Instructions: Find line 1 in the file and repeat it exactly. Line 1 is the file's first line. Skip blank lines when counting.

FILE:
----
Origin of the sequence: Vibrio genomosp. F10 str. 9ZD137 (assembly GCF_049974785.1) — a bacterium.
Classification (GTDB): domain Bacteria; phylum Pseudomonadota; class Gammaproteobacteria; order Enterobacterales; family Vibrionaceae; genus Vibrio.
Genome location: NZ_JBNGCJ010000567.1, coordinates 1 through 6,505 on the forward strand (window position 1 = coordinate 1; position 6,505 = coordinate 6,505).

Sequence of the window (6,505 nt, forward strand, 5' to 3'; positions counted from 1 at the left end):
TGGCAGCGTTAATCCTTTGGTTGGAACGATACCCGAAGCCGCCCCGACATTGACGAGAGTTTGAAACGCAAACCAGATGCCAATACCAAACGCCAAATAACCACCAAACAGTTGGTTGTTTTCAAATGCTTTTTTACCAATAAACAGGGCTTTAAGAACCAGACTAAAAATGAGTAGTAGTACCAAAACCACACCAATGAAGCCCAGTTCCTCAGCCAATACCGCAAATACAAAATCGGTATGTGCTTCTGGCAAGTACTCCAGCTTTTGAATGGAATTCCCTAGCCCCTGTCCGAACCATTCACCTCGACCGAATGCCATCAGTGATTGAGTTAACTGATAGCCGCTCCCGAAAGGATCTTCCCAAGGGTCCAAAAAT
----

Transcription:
Origin of the sequence: Vibrio genomosp. F10 str. 9ZD137 (assembly GCF_049974785.1) — a bacterium.